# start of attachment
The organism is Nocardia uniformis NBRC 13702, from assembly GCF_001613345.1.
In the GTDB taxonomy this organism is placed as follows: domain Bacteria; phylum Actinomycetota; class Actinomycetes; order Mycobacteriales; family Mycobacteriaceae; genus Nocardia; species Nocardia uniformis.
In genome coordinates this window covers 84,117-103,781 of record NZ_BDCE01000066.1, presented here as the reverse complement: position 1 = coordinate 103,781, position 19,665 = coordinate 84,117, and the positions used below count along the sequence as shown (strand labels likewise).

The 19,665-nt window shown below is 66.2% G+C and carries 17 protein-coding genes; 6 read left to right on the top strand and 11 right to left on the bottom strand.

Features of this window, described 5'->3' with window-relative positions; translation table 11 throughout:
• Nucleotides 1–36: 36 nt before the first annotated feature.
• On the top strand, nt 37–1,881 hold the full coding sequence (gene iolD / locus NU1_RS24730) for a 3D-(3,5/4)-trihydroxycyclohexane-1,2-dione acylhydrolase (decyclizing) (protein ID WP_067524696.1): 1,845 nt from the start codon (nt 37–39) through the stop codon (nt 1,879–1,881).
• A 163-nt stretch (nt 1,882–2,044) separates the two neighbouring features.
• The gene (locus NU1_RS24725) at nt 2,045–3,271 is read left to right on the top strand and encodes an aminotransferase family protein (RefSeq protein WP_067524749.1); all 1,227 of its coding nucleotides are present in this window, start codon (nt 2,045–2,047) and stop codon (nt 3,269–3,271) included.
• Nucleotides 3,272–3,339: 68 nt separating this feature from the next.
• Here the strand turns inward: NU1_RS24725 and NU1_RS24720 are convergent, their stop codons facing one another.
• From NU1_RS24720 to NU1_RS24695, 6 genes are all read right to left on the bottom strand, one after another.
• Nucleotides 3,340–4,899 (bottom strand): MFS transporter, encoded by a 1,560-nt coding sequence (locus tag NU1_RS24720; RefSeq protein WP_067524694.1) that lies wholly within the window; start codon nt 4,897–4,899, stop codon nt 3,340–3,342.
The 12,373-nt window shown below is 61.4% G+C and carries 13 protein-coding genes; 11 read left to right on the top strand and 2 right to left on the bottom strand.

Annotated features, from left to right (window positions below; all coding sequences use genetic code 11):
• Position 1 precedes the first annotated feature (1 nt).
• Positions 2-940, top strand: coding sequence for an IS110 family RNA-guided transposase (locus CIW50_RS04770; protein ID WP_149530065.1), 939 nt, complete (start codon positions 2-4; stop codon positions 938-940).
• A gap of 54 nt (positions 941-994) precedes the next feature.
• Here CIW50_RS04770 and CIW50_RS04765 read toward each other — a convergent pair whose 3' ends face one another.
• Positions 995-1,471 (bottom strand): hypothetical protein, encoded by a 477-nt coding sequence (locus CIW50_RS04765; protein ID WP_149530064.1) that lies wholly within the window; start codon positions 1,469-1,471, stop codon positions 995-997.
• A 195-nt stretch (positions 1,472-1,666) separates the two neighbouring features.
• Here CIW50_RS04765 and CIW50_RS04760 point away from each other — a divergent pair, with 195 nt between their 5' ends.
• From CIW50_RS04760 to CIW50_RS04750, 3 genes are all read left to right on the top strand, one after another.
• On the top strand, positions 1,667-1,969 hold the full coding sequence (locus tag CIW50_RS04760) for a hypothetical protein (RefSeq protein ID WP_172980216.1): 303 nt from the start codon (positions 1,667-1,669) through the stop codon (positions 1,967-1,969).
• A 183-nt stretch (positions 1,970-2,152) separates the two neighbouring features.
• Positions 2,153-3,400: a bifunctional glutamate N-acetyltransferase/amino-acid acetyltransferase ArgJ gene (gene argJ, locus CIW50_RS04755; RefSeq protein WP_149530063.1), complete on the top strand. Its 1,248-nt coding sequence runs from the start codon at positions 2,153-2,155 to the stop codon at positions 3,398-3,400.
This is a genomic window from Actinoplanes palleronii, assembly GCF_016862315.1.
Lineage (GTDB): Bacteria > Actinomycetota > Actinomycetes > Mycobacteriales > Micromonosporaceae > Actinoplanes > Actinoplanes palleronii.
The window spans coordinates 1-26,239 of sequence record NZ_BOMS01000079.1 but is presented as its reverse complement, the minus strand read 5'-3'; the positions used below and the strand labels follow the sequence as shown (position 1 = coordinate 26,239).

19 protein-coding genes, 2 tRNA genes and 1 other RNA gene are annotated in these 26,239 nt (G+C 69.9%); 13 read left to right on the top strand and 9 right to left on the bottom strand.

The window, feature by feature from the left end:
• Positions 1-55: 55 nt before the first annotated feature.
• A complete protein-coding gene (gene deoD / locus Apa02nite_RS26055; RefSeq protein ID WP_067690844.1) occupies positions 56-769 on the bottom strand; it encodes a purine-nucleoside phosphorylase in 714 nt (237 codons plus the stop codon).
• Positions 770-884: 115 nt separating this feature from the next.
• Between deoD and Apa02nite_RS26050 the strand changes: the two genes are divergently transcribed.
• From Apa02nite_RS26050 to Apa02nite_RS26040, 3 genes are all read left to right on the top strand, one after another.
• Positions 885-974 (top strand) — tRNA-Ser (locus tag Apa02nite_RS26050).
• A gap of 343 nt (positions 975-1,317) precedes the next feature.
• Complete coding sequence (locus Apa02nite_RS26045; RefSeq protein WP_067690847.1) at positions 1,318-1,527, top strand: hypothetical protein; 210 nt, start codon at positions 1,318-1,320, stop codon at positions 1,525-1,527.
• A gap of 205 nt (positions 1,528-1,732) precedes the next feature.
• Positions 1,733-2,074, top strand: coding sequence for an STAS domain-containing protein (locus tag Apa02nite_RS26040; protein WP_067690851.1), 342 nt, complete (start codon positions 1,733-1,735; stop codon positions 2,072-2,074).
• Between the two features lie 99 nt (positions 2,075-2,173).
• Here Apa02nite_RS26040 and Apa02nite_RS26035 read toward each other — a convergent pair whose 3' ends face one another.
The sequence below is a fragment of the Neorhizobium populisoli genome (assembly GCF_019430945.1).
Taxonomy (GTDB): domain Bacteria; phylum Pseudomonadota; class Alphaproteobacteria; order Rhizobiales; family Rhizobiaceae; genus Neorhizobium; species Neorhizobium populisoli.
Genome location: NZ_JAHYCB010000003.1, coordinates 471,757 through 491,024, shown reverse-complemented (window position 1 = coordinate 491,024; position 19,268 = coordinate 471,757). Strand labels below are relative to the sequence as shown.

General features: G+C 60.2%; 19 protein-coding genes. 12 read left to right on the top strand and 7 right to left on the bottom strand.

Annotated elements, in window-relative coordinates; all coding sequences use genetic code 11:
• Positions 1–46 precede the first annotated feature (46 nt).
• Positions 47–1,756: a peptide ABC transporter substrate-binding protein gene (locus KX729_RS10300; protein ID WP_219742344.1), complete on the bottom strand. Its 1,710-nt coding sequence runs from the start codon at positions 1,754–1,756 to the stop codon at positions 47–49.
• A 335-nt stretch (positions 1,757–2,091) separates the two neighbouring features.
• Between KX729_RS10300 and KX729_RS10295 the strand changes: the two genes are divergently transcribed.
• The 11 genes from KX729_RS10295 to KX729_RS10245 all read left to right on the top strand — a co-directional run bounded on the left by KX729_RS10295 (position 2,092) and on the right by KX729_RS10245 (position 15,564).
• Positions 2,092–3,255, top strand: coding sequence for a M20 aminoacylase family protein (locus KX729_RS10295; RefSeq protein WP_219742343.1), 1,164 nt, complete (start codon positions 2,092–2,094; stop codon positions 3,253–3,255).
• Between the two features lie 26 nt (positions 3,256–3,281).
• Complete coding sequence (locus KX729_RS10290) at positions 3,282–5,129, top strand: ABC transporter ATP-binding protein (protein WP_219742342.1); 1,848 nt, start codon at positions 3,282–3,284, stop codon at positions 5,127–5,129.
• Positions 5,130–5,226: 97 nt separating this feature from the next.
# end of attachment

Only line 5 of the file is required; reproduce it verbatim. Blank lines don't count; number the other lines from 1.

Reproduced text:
Features of this window, described 5'->3' with window-relative positions; translation table 11 throughout: